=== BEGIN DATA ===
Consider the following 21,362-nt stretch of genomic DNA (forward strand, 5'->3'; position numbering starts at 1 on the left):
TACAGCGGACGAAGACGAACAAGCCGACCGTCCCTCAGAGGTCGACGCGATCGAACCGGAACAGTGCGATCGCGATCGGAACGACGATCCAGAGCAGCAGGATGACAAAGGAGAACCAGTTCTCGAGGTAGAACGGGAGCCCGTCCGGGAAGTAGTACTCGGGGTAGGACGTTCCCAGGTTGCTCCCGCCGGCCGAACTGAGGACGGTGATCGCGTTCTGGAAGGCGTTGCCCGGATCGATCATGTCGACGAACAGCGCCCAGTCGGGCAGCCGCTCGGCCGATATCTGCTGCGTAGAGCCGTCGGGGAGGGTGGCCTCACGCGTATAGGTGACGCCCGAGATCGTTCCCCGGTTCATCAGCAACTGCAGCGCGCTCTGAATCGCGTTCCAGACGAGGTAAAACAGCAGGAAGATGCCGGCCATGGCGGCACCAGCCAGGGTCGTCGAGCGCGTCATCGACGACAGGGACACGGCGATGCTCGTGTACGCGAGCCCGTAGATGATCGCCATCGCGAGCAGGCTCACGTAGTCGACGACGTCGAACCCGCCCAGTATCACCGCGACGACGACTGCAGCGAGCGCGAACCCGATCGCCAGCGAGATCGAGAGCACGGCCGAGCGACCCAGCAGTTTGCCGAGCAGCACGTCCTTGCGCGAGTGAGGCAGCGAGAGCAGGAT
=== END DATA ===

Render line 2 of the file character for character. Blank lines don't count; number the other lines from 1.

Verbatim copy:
TACAGCGGACGAAGACGAACAAGCCGACCGTCCCTCAGAGGTCGACGCGATCGAACCGGAACAGTGCGATCGCGATCGGAACGACGATCCAGAGCAGCAGGATGACAAAGGAGAACCAGTTCTCGAGGTAGAACGGGAGCCCGTCCGGGAAGTAGTACTCGGGGTAGGACGTTCCCAGGTTGCTCCCGCCGGCCGAACTGAGGACGGTGATCGCGTTCTGGAAGGCGTTGCCCGGATCGATCATGTCGACGAACAGCGCCCAGTCGGGCAGCCGCTCGGCCGATATCTGCTGCGTAGAGCCGTCGGGGAGGGTGGCCTCACGCGTATAGGTGACGCCCGAGATCGTTCCCCGGTTCATCAGCAACTGCAGCGCGCTCTGAATCGCGTTCCAGACGAGGTAAAACAGCAGGAAGATGCCGGCCATGGCGGCACCAGCCAGGGTCGTCGAGCGCGTCATCGACGACAGGGACACGGCGATGCTCGTGTACGCGAGCCCGTAGATGATCGCCATCGCGAGCAGGCTCACGTAGTCGACGACGTCGAACCCGCCCAGTATCACCGCGACGACGACTGCAGCGAGCGCGAACCCGATCGCCAGCGAGATCGAGAGCACGGCCGAGCGACCCAGCAGTTTGCCGAGCAGCACGTCCTTGCGCGAGTGAGGCAGCGAGAGCAGGAT